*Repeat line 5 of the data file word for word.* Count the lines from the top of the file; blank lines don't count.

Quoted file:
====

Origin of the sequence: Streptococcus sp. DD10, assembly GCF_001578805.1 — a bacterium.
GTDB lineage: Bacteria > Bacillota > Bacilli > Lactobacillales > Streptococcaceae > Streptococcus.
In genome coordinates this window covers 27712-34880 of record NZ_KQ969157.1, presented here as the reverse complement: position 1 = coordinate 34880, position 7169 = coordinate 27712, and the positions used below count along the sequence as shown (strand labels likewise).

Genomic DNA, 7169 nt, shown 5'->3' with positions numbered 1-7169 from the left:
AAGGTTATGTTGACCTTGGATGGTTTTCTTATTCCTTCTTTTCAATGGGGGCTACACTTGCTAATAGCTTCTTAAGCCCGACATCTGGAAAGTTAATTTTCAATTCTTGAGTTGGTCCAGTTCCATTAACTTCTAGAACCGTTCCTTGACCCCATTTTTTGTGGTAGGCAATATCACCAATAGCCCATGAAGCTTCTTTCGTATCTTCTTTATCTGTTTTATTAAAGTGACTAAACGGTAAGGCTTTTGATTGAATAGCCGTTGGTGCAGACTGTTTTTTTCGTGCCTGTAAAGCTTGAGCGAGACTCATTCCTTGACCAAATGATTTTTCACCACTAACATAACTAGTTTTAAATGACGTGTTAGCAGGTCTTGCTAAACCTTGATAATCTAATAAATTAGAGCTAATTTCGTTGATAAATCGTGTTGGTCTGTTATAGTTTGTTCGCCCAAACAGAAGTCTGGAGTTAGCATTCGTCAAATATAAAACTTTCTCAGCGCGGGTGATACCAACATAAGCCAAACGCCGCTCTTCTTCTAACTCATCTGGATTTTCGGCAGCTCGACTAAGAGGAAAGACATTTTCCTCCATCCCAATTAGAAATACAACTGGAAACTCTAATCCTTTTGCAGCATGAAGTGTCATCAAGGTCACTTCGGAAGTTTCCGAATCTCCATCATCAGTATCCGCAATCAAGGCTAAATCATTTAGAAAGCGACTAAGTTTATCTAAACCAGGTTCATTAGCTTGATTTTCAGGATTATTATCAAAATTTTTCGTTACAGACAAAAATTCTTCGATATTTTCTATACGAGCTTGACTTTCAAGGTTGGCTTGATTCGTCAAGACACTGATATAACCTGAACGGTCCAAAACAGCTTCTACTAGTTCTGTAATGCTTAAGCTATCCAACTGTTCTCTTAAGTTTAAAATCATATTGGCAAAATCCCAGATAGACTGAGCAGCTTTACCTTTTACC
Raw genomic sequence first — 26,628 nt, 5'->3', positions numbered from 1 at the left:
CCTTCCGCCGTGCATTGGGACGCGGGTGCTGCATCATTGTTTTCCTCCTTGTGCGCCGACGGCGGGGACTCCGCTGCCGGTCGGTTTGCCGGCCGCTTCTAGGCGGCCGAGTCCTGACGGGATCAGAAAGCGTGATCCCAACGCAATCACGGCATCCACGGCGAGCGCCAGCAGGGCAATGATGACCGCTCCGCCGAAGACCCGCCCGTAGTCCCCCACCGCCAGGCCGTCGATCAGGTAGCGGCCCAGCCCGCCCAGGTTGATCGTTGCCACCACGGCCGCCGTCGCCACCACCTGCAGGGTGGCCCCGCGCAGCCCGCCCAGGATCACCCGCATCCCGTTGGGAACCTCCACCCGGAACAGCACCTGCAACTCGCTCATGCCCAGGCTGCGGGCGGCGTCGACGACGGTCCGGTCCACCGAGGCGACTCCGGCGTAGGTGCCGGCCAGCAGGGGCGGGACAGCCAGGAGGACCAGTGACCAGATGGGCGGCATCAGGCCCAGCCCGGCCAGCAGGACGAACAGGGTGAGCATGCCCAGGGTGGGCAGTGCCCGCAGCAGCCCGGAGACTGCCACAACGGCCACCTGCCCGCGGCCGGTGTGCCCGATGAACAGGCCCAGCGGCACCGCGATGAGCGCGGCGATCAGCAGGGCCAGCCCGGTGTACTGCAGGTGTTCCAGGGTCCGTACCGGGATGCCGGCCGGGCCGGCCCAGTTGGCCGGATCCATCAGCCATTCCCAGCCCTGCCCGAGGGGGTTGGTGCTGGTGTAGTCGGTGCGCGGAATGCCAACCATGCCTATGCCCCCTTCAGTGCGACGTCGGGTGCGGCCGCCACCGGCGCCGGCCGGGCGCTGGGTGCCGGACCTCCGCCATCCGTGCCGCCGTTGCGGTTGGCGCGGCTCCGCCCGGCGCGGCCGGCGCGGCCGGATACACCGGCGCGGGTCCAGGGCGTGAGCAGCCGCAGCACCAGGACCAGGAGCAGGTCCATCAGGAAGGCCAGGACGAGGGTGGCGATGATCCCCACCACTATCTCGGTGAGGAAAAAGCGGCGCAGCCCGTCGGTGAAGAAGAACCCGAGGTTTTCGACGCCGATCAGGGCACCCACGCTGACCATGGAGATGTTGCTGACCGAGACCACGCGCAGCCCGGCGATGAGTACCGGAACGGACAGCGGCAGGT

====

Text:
AAGGTTATGTTGACCTTGGATGGTTTTCTTATTCCTTCTTTTCAATGGGGGCTACACTTGCTAATAGCTTCTTAAGCCCGACATCTGGAAAGTTAATTTTCAATTCTTGAGTTGGTCCAGTTCCATTAACTTCTAGAACCGTTCCTTGACCCCATTTTTTGTGGTAGGCAATATCACCAATAGCCCATGAAGCTTCTTTCGTATCTTCTTTATCTGTTTTATTAAAGTGACTAAACGGTAAGGCTTTTGATTGAATAGCCGTTGGTGCAGACTGTTTTTTTCGTGCCTGTAAAGCTTGAGCGAGACTCATTCCTTGACCAAATGATTTTTCACCACTAACATAACTAGTTTTAAATGACGTGTTAGCAGGTCTTGCTAAACCTTGATAATCTAATAAATTAGAGCTAATTTCGTTGATAAATCGTGTTGGTCTGTTATAGTTTGTTCGCCCAAACAGAAGTCTGGAGTTAGCATTCGTCAAATATAAAACTTTCTCAGCGCGGGTGATACCAACATAAGCCAAACGCCGCTCTTCTTCTAACTCATCTGGATTTTCGGCAGCTCGACTAAGAGGAAAGACATTTTCCTCCATCCCAATTAGAAATACAACTGGAAACTCTAATCCTTTTGCAGCATGAAGTGTCATCAAGGTCACTTCGGAAGTTTCCGAATCTCCATCATCAGTATCCGCAATCAAGGCTAAATCATTTAGAAAGCGACTAAGTTTATCTAAACCAGGTTCATTAGCTTGATTTTCAGGATTATTATCAAAATTTTTCGTTACAGACAAAAATTCTTCGATATTTTCTATACGAGCTTGACTTTCAAGGTTGGCTTGATTCGTCAAGACACTGATATAACCTGAACGGTCCAAAACAGCTTCTACTAGTTCTGTAATGCTTAAGCTATCCAACTGTTCTCTTAAGTTTAAAATCATATTGGCAAAATCCCAGATAGACTGAGCAGCTTTACCTTTTACC